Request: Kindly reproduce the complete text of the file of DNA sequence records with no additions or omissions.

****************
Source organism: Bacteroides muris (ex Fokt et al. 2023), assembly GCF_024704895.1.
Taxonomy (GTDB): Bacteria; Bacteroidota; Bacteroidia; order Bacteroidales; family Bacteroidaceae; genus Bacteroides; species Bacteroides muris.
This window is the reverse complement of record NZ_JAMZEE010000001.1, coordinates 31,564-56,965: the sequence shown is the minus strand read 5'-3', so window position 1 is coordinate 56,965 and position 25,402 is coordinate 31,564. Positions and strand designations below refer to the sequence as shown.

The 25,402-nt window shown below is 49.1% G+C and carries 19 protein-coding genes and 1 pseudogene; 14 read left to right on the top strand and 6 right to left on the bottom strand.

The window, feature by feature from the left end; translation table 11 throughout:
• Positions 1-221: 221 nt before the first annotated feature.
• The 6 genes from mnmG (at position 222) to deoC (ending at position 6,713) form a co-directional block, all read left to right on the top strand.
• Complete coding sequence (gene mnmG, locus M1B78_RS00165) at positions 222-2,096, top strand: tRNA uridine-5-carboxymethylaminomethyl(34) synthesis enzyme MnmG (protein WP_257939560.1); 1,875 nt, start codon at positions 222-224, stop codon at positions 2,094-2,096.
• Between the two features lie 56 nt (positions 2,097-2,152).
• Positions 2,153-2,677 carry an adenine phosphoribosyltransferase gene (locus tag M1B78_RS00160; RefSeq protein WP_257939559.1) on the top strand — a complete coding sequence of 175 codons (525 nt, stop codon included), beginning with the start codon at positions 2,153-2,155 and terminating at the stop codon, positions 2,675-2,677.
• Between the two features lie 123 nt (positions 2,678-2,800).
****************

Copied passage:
Source organism: Bacteroides muris (ex Fokt et al. 2023), assembly GCF_024704895.1.
Taxonomy (GTDB): Bacteria; Bacteroidota; Bacteroidia; order Bacteroidales; family Bacteroidaceae; genus Bacteroides; species Bacteroides muris.
This window is the reverse complement of record NZ_JAMZEE010000001.1, coordinates 31,564-56,965: the sequence shown is the minus strand read 5'-3', so window position 1 is coordinate 56,965 and position 25,402 is coordinate 31,564. Positions and strand designations below refer to the sequence as shown.

The 25,402-nt window shown below is 49.1% G+C and carries 19 protein-coding genes and 1 pseudogene; 14 read left to right on the top strand and 6 right to left on the bottom strand.

The window, feature by feature from the left end; translation table 11 throughout:
• Positions 1-221: 221 nt before the first annotated feature.
• The 6 genes from mnmG (at position 222) to deoC (ending at position 6,713) form a co-directional block, all read left to right on the top strand.
• Complete coding sequence (gene mnmG, locus M1B78_RS00165) at positions 222-2,096, top strand: tRNA uridine-5-carboxymethylaminomethyl(34) synthesis enzyme MnmG (protein WP_257939560.1); 1,875 nt, start codon at positions 222-224, stop codon at positions 2,094-2,096.
• Between the two features lie 56 nt (positions 2,097-2,152).
• Positions 2,153-2,677 carry an adenine phosphoribosyltransferase gene (locus tag M1B78_RS00160; RefSeq protein WP_257939559.1) on the top strand — a complete coding sequence of 175 codons (525 nt, stop codon included), beginning with the start codon at positions 2,153-2,155 and terminating at the stop codon, positions 2,675-2,677.
• Between the two features lie 123 nt (positions 2,678-2,800).